Easy-to-follow video tutorials help you learn software, creative, and business skills.Become a member
There are a couple of selection tools in elements that select automatically on the basis of color and tone and those are the Magic Wand tool and the newer and often more effective, Quick Selection tool. I will show the Magic Wand tool by selecting it in the toolbar and then I'm going to go into the image with all of the Magic Wand options at their defaults and click in this area of the sky to see if I can select the entire sky. Well, the Magic Wand didn't do a very good job of that. What the tool does is looks at the pixel on which I've clicked and then selects a range of pixels of similar color and tone.
There are a couple of things that I can do with a Magic Wand to try to get a better selection. So I'm going to deselect by pressing Command+D on the keyboard and then I'm going to go up to the Options bar for the Magic Wand and I'm going to uncheck Contiguous. When contiguous is checked, the Magic Wand will only select pixels that are adjacent to one another in the image. With contiguous unchecked, it should select more pixels across the sky. I go back again and I click in approximately the same area and it did actually select more pixels, but it didn't select the entire sky.
So I'll try something else, I'll deselect by pressing Command+D and this time in the Options bar, I'm going to go to the Tolerance field. By default the Tolerance of this tool is set, so that it selects 32 levels of tonal values on either side of the tonal value of the pixel on which I've clicked. If I increase this number, it should select more pixels. So I'll highlight 32 and I'll just take a guess and type in 30. That's one of the troubles with the Magic Wand. It's really hard to predict what setting to use for tolerance and what pixels the tool is going to select.
Now I'll come in and I'll try one more time and this time I see that I almost got the entire sky in my selection. I think the easiest way to get the rest of the sky in this case is to go down to the bottom right of the document window and click and drag to make the document window a little bigger, so I have this area to work with around the photo. Then I'm going to go and select the Lasso tool, I am going to set to Lasso to add to the existing selection by clicking the second icon up here in the Options bar and then I'm going to just click and draw a big freehand selection around all those missing pixels.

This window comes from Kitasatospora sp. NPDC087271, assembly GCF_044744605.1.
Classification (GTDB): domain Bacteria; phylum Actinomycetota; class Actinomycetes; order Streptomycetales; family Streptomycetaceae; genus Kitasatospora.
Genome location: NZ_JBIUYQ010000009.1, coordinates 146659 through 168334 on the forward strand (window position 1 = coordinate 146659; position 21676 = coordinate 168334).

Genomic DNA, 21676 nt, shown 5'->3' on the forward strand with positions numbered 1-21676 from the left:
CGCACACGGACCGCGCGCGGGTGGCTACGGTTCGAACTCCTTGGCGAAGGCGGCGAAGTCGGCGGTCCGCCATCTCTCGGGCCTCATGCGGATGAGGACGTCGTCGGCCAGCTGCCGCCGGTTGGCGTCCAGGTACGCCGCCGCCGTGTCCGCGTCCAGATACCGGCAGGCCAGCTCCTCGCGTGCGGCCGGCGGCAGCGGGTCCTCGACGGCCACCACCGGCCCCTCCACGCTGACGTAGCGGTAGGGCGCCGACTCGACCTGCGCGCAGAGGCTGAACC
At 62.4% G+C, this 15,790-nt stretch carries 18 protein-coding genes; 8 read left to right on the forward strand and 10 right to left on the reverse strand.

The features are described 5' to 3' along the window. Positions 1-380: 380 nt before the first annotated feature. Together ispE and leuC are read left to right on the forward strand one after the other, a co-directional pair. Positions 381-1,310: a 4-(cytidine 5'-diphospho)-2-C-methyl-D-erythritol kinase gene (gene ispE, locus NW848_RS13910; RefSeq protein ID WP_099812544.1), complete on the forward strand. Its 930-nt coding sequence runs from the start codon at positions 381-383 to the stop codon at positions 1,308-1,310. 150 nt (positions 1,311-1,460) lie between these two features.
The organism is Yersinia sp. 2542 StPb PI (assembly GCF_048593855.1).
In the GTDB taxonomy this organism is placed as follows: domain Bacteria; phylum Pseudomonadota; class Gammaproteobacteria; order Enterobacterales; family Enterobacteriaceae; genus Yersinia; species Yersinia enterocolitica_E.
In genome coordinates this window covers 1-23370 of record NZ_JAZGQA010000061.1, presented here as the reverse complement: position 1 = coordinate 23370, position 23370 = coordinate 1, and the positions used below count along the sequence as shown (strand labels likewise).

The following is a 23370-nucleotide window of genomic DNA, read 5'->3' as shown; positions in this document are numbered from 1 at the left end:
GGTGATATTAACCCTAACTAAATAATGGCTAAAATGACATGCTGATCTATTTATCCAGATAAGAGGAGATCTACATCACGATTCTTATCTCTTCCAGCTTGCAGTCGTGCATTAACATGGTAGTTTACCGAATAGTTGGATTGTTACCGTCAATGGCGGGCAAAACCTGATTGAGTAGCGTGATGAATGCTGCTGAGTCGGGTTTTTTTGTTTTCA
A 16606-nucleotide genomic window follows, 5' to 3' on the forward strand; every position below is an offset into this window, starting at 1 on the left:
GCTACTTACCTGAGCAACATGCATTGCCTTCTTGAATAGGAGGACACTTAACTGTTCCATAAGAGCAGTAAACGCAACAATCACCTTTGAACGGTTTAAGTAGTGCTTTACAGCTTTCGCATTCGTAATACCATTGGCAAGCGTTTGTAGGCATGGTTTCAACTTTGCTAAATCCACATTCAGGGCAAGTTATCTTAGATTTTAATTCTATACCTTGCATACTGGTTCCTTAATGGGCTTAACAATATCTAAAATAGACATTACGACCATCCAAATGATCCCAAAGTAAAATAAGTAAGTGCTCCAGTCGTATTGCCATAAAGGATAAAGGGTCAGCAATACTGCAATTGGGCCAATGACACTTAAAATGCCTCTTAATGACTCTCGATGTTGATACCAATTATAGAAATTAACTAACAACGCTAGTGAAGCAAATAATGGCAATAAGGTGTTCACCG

Those are all that included in the selection. So as you can see the Magic Wand tool requires a lot of trial and error and some creative tactics to get it to work well. But by contrast, the Quick Selection tool can often do a better job. I showed you this tool in an earlier movie, but it's worth showing again because it works so well on so many images. I am going to deselect by pressing Command+D and then I am going to click on a Quick Selection tool and I'll come into the sky and I am going to start to click and drag and the selection moves right ahead in front of me.
Selecting on the basis of color and tone, but also looking for edges and that's what makes it work so well, particularly where there are some high contrast edges. So that's a look at the Magic Wand tool and the Quick Selection tool, both of which you can use to automatically select on the basis of color and tone.
Get unlimited access to all courses for just $25/month.Become a member
164 Video lessons · 49515 Viewers
64 Video lessons · 84582 Viewers
86 Video lessons · 54429 Viewers
148 Video lessons · 91507 Viewers
Access exercise files from a button right under the course name.
Search within course videos and transcripts, and jump right to the results.
Remove icons showing you already watched videos if you want to start over.
Make the video wide, narrow, full-screen, or pop the player out of the page into its own window.
Click on text in the transcript to jump to that spot in the video. As the video plays, the relevant spot in the transcript will be highlighted.
Your file was successfully uploaded.